Chesapeake College is developing a combined 1.75 MW solar array and battery storage project on its campus. The solar array is online and the battery storage component is expected to come online in April. Perhaps the most interesting thing about this project is that it almost didn’t happen.
When the college and its partner, SolarCity, first approached Delmarva, a Pepco Holdings International (PHI) subsidiary, with their solar array plans they were told that there was no additional capacity on the grid at their location. Another solar array in the vicinity had taken up all the capacity and no further large-scale solar could be installed without the college paying for expensive utility upgrades to the grid in their area.
This could have meant the end of the project. But, the college and SolarCity worked with Delmarva/PHI engineers to find a solution. The engineers drove the process to find the right technology solution and the right partner to implement it. The creative and collaborative result is a technology solution that can be used again in similar circumstances with other utility customers.
The result was for Delmarva to propose a pilot project with advanced inverters that can receive utility control signals. A battery was also added after the utility, working with AF Mensah, won a grant from the Maryland Energy Administration. The battery will normally operate in the PJM market, the area’s regional electricity grid, and can also provide grid support in the overall distributed energy resources (DER) integration pilot.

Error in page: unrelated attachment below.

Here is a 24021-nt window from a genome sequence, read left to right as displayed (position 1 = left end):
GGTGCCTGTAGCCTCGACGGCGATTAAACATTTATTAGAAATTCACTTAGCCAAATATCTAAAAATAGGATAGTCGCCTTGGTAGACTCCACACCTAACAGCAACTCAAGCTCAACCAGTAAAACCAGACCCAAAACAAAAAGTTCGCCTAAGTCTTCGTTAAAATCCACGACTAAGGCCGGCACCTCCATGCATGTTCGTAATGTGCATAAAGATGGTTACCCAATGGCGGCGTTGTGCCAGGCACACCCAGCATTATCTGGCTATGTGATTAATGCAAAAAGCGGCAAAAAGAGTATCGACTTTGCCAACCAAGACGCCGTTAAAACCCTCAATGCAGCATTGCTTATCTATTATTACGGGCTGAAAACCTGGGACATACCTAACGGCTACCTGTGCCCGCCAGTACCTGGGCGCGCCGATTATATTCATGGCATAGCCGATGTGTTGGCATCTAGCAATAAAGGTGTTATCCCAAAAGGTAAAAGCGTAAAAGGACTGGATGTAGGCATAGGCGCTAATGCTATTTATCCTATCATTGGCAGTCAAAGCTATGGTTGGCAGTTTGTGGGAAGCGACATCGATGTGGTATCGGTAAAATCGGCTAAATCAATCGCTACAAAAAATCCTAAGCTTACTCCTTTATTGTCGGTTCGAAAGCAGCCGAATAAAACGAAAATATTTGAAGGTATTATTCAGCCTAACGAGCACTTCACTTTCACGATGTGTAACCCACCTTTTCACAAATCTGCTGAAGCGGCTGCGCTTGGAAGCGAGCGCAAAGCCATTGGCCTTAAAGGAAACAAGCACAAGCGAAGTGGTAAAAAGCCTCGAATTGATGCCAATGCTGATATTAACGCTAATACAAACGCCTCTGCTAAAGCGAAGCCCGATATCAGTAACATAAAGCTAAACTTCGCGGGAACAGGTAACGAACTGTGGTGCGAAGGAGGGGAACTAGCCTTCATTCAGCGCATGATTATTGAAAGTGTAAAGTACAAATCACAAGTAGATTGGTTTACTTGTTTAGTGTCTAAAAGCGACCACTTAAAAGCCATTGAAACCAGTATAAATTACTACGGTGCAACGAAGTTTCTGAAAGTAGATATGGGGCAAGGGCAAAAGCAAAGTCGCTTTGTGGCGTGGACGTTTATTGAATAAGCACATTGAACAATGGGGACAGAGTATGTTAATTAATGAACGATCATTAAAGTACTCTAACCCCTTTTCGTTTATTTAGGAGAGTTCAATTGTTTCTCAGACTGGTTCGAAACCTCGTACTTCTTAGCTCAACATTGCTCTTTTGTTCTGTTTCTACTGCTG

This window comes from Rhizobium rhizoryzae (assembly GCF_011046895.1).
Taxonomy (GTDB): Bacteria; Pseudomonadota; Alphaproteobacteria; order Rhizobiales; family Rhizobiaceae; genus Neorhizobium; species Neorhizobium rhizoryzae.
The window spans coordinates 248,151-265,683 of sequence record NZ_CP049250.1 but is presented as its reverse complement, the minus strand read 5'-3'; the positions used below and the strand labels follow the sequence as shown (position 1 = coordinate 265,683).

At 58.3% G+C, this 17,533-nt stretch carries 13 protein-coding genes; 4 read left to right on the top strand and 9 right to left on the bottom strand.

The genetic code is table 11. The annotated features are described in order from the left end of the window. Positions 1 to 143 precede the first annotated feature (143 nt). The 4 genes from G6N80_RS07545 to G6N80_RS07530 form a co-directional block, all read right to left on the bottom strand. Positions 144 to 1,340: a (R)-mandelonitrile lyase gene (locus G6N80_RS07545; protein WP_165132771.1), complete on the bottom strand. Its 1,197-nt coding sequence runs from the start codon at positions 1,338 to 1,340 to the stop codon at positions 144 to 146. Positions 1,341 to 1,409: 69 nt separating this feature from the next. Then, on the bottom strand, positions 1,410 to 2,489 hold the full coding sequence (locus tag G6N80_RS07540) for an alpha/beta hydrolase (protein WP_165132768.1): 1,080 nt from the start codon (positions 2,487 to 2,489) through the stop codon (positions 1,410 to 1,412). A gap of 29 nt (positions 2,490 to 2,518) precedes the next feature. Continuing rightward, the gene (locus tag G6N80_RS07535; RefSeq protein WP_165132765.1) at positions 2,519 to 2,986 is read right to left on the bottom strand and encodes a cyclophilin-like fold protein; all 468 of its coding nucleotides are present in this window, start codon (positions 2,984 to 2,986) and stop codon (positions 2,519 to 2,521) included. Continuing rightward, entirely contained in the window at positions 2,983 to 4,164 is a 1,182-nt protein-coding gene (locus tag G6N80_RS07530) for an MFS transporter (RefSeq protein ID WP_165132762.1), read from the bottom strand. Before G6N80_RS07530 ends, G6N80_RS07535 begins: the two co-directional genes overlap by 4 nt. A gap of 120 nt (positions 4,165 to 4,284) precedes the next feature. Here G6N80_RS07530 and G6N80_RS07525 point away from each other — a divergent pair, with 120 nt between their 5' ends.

The pilot includes an advanced control system that can monitor and control the solar with its advanced inverters, the battery system, flexible load and on the distribution grid, voltage regulation devices and switched capacitors. This pilot will be used to show how each one of these components can operate optimally in an integrated system with increasing amounts of solar.
The battery storage system comes at no cost to the college. A third party, AF Mensah, will own and operate the system. The company will earn income from the system by providing valuable “ancillary services”. This includes frequency regulation to PJM, the regional grid operator. The college will also be able to take advantage of the storage capacity to provide backup power in case of emergency.
The system will be designed as a two building micro-grid. There is also capacity to expand to more buildings in the future. The micro-grid will be able to shut itself off from the utility grid in the event of a power outage. The micro-grid can provide power to refrigerators storing important emergency supplies of medicine and to a 1,000-seat theater that is designated for use as a shelter in an emergency.
Chesapeake College will use the project to provide an on-site example to instruct and educate students involved in the school’s solar energy programs. It will also serve as an example for organizations and municipalities in the area. It demonstrates that renewable energy works and can provide direct economic benefit. Every dollar the college saves on energy costs represents long-term economic value that stays local and strengthens the school’s ability to serve the community.
System size: 1.75 MW (1.5 MW ground mount + 250 kW parking lot structure)
Solar Developer: SolarCity
Storage Developer: AF Mensah
Utility Partner: Delmarva Power
Solar Financing: 20 year Power Purchase Agreement (PPA) with no escalator
Storage Financing: Third-party owned
Expected Savings: $100K/year in energy bills
Goals: Financial savings, meeting the college’s sustainability goals, resiliency, & education